edit to add, a few minutes later: Actually, GS has two stories on this, one from July, 2011, I linked above and a second from July, 2012, that I found from link from Alta site. Alta is a bike-advocacy consulting group with offices in Portland, Berkeley and about 10 other places, and about 100 staff. Again, not to be too cynical, but there is a distinction between what is good for an abstract like “bicycling” — for instance, good for environment, good for our health — and the real world, what we get, institutions that feed off other institutions — to what extent does the bike lobby have its own agenda, or has been compromised, for example, hypothetically, by the Reflective-Sign-Mongers (friends of the Ten-Million-Dollar-Bike Bridge-Backers)? Also, in glancing at the comments feed of the second cite from the Weekly, I think it is Doug Moran who uses the term “spandex bikers” which is the shibboleth for people like the Joe Biker He, I described. I bike mostly as a commuter — although I am self-employed — and wear mostly cotton shorts not spandex.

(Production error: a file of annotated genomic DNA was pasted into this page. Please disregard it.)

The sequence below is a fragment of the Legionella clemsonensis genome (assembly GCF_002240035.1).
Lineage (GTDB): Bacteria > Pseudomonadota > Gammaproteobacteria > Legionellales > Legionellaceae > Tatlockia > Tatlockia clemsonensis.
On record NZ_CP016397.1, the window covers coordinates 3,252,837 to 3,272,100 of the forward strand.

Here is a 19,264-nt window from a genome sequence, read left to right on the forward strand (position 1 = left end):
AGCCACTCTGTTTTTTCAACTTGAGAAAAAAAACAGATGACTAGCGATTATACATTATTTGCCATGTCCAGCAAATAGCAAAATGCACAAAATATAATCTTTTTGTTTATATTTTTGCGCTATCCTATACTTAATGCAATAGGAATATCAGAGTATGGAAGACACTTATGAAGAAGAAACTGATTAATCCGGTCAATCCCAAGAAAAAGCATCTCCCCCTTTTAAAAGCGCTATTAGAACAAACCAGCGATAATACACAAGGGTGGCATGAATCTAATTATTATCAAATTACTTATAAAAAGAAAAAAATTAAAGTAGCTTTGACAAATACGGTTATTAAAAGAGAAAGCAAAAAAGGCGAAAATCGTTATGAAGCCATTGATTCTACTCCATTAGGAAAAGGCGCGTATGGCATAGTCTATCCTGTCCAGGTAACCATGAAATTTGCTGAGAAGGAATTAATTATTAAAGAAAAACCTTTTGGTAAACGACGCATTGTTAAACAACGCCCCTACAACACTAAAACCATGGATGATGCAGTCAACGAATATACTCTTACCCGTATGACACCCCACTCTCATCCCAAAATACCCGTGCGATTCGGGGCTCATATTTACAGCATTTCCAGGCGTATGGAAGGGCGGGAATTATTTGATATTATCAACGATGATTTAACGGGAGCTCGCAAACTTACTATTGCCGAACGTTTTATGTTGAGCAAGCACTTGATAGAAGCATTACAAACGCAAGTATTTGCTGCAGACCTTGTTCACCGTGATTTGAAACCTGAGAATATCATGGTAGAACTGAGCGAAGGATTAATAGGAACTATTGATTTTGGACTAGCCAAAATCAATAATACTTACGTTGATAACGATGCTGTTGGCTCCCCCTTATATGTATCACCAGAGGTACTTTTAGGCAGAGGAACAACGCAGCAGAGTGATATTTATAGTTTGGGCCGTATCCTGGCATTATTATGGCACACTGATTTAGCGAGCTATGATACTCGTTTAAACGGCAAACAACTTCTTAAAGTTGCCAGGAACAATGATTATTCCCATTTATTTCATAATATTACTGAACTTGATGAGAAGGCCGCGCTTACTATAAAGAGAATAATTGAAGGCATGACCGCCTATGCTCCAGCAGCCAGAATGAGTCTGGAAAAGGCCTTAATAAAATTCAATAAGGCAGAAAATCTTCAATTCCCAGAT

edit to add, the next morning: I ran into my friend B.K. an avidly self-powered Palo Altan, and asked him if he had noticed the new signs on the Bryant Street Bike Boulevard. He said no, but that he had noticed that the awkward bike lane on Park, over Oregon, between Sheridan and the AOL Complex on Page Mill, had been improved some with a green painting fill-in. On his suggestion, I circled Ventura neighborhood via Park and side-streets to find that the Bike-friendly sections of Park now featured these same style of new signage, the blue reflective signs with the bike logo — I counted six of them, up past Gryphon and one block into the residential section, or 3300 Park, but no further. Similarly, after posting above last night, I drove — : ( — Bryant from Embarcadero to the creek and counted a total of 17 of the new signs, including two each at Lytton and Uni.
Pedaling on, up this hill of information, I found this comment by City consultant Jaime Rodriguez, posted on Quora, from October, 2011: